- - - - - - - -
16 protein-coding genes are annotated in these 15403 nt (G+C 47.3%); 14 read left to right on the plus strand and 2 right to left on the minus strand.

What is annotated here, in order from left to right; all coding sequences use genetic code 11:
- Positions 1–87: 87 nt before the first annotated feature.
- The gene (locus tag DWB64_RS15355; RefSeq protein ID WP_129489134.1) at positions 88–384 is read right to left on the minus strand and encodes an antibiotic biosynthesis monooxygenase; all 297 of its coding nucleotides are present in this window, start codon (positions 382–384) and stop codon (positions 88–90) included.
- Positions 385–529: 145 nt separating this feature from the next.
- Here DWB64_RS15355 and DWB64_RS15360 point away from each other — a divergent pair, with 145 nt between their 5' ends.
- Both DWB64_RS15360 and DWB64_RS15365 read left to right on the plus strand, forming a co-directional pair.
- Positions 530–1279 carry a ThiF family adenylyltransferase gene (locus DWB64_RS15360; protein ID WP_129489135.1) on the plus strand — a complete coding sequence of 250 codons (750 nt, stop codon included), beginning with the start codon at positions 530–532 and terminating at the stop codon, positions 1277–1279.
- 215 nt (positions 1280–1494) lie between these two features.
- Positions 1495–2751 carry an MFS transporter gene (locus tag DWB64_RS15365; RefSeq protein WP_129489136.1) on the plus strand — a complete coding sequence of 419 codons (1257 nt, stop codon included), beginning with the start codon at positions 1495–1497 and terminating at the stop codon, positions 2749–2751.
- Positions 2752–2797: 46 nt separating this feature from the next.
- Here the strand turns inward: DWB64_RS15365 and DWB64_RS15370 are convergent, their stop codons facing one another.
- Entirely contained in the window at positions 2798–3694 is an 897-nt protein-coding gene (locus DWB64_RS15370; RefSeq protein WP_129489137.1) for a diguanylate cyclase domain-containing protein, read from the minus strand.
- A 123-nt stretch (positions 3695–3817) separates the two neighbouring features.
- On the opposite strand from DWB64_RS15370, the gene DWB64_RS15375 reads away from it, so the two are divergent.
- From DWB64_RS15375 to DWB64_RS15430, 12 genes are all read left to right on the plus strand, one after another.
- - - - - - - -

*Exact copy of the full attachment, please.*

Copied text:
16 protein-coding genes are annotated in these 15403 nt (G+C 47.3%); 14 read left to right on the plus strand and 2 right to left on the minus strand.

What is annotated here, in order from left to right; all coding sequences use genetic code 11:
- Positions 1–87: 87 nt before the first annotated feature.
- The gene (locus tag DWB64_RS15355; RefSeq protein ID WP_129489134.1) at positions 88–384 is read right to left on the minus strand and encodes an antibiotic biosynthesis monooxygenase; all 297 of its coding nucleotides are present in this window, start codon (positions 382–384) and stop codon (positions 88–90) included.
- Positions 385–529: 145 nt separating this feature from the next.
- Here DWB64_RS15355 and DWB64_RS15360 point away from each other — a divergent pair, with 145 nt between their 5' ends.
- Both DWB64_RS15360 and DWB64_RS15365 read left to right on the plus strand, forming a co-directional pair.
- Positions 530–1279 carry a ThiF family adenylyltransferase gene (locus DWB64_RS15360; protein ID WP_129489135.1) on the plus strand — a complete coding sequence of 250 codons (750 nt, stop codon included), beginning with the start codon at positions 530–532 and terminating at the stop codon, positions 1277–1279.
- 215 nt (positions 1280–1494) lie between these two features.
- Positions 1495–2751 carry an MFS transporter gene (locus tag DWB64_RS15365; RefSeq protein WP_129489136.1) on the plus strand — a complete coding sequence of 419 codons (1257 nt, stop codon included), beginning with the start codon at positions 1495–1497 and terminating at the stop codon, positions 2749–2751.
- Positions 2752–2797: 46 nt separating this feature from the next.
- Here the strand turns inward: DWB64_RS15365 and DWB64_RS15370 are convergent, their stop codons facing one another.
- Entirely contained in the window at positions 2798–3694 is an 897-nt protein-coding gene (locus DWB64_RS15370; RefSeq protein WP_129489137.1) for a diguanylate cyclase domain-containing protein, read from the minus strand.
- A 123-nt stretch (positions 3695–3817) separates the two neighbouring features.
- On the opposite strand from DWB64_RS15370, the gene DWB64_RS15375 reads away from it, so the two are divergent.
- From DWB64_RS15375 to DWB64_RS15430, 12 genes are all read left to right on the plus strand, one after another.